Returning, as I am, to Jersey in the next few days for both a RJ solo and a RJ Relay, I’ve been putting finishing touches to the mental aspect of my challenges. I first met Sally in September 2014 on St. Aubin’s beach in Jersey after a 5km open water race, not long after my father told me he never wanted to see or speak to me again and, more hurtfully, that he wanted nothing to do with our two boys (now young men). I knew of the Jersey legend of EC swimming, saw her on the beach, walked up to Sal and asked her, ‘can you get me round Jersey?’ She said, ‘sure’ so I decided to turn a powerful negative emotion into a positive one by deciding, there and then, that I would swim around my father (who still lives on Jersey).
I attended the first of four successive swim camps the next May (2015) and so began a series of life-affirming experiences centred on swimming in the stunning waters that surround Jersey. Sal’s motto, ‘a bay a day’ rings true as the programme endeavours (within the limitations of the massive tides) to give swimmers a varied experience from glorious sandy beaches around the south and west, through picturesque harbours along the north coast that provide access to cliffs and hidden coves and caves and the deep water of St Catherine’s in the east where most qualifier swims of up to 6 hours are done (for those wishing so to do).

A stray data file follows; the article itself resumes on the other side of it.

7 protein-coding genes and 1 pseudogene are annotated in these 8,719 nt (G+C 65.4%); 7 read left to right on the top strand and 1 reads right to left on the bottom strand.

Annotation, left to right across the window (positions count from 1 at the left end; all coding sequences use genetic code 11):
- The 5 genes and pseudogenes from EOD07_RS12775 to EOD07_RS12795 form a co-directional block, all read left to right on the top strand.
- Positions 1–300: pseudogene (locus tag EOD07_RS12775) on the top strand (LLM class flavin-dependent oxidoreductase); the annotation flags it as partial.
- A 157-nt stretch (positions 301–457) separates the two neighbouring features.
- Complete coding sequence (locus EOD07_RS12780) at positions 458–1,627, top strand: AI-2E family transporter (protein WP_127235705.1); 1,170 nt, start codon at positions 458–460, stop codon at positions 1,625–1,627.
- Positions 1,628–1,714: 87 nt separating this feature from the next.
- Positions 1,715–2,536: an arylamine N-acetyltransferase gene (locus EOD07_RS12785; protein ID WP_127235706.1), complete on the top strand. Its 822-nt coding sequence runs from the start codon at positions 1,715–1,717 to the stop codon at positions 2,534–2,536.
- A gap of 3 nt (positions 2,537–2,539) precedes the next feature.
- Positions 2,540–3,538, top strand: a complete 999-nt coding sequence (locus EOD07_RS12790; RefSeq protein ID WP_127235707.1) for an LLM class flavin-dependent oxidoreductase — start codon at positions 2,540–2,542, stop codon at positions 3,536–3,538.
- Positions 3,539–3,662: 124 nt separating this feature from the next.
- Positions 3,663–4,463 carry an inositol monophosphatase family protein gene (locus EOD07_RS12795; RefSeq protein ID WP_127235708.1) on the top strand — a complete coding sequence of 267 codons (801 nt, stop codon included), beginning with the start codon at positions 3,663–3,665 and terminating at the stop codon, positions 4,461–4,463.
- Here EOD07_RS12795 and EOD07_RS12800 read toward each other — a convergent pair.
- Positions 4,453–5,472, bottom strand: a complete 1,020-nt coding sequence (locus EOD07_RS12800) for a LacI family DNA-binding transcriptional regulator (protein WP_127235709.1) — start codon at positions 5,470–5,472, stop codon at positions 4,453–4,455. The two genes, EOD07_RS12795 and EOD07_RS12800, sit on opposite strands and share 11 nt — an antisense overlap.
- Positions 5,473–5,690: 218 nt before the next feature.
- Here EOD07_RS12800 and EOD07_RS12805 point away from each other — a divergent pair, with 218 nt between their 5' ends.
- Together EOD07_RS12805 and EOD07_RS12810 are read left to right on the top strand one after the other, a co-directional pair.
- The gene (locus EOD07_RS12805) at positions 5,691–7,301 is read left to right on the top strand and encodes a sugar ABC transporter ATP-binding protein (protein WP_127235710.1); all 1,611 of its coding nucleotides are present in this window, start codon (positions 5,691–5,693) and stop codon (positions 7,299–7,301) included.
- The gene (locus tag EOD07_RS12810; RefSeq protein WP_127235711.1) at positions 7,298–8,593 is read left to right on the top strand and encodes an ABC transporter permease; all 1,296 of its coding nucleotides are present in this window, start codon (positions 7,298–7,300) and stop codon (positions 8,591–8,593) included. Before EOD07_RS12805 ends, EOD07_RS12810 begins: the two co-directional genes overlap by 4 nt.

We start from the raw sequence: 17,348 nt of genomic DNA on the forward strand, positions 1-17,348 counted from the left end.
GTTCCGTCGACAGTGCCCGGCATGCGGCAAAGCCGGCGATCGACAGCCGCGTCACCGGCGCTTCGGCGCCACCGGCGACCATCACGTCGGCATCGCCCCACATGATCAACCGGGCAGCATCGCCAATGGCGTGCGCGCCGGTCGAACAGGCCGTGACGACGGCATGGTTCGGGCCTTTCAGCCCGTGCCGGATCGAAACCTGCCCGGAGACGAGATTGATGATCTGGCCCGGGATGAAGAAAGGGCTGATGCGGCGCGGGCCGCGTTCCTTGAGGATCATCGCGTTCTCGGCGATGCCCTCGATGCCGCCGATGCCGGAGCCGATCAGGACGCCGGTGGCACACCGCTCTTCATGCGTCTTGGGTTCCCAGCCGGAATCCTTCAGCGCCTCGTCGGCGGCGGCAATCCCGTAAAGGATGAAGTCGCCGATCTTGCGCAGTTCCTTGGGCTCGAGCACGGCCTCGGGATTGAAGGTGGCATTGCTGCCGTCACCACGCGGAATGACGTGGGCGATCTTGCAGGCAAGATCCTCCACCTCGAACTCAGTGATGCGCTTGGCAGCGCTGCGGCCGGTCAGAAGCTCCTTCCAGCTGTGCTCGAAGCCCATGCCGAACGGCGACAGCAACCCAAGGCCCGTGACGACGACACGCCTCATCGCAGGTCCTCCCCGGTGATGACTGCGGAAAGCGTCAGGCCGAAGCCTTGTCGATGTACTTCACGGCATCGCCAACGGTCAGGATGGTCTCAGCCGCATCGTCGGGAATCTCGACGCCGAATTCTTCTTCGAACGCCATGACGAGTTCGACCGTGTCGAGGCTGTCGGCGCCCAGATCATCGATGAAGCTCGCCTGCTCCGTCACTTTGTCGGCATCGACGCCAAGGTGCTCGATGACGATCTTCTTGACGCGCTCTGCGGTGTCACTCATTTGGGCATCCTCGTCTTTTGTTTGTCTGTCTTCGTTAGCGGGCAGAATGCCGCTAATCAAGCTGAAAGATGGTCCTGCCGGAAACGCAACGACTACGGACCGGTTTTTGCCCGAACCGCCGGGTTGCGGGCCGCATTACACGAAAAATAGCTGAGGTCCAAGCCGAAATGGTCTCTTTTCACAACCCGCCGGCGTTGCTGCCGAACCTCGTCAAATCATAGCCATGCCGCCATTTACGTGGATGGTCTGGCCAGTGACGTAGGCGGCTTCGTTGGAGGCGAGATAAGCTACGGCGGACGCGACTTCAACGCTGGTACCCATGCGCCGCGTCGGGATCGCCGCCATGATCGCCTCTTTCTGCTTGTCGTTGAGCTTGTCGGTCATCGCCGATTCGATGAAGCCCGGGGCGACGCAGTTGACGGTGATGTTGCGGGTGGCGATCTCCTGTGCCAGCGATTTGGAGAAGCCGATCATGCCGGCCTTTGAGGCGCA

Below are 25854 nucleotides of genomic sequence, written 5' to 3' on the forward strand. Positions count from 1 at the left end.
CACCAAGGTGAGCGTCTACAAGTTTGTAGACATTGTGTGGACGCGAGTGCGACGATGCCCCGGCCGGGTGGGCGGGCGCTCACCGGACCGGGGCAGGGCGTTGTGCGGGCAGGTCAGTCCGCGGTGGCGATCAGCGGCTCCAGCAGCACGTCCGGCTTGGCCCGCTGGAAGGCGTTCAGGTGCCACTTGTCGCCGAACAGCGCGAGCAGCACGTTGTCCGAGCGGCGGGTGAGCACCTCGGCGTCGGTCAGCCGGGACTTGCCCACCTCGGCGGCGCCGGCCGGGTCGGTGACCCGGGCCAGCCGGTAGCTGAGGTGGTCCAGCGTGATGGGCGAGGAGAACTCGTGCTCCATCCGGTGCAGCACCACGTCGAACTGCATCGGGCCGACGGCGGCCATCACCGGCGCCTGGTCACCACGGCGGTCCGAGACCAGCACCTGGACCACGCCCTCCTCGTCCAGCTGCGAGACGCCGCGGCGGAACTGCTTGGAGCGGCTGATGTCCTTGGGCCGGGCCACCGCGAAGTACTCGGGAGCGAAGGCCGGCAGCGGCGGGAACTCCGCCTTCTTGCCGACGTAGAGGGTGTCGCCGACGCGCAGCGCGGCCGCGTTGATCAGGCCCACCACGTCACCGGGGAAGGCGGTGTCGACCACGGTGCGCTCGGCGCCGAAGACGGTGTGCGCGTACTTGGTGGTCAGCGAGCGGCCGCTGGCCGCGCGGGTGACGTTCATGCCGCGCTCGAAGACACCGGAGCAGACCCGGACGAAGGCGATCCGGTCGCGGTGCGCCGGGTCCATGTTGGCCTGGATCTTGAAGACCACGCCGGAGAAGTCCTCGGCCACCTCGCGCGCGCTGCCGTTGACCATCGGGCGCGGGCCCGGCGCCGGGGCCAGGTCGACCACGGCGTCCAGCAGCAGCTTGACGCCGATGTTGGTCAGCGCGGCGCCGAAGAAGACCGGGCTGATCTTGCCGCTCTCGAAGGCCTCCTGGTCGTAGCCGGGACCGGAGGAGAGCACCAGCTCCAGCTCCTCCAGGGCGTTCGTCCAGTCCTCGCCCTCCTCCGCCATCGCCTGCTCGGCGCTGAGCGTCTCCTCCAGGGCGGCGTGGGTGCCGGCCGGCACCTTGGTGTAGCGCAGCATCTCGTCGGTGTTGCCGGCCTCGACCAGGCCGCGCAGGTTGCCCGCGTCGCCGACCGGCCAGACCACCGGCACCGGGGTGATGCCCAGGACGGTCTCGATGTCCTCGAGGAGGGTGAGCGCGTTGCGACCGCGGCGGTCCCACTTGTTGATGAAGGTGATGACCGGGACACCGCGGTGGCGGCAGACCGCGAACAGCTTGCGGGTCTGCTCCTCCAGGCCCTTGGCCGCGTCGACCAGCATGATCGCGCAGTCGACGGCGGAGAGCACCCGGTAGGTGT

The camps are about much more than just swimming and, over the years, I have had the privilege to swim with inspirational people, whether it be Help for Heroes amputees training for an ‘Arch to Arc’, EC swimmers or those new to open water swimming. The camps never feel too large, the atmosphere is always conducive to sharing stories and experiences, and I know that I have gained a lot of knowledge in the process. I think, too, that everybody departs having gained in some way, whether it be open water technique, confidence in the water or just happy memories.
Lastly, Sal’s camps always include a healthy dose of socialising centered on charming, sometimes quirky, cafes (such as the Hungry Man and Mad Mary’s) visited after swims, evening dining at memorable locations (such as El Tico’s, watching the sun go down over St. Ouen’s bay) and special trips (e.g. to France for dinner or to the Minquiers by rib when, more often than not, you will see dolphins right up close).
Sally and fellow campers, I’d like to thank you all for those shared experiences as they will stand me in good stead when I swim around my father.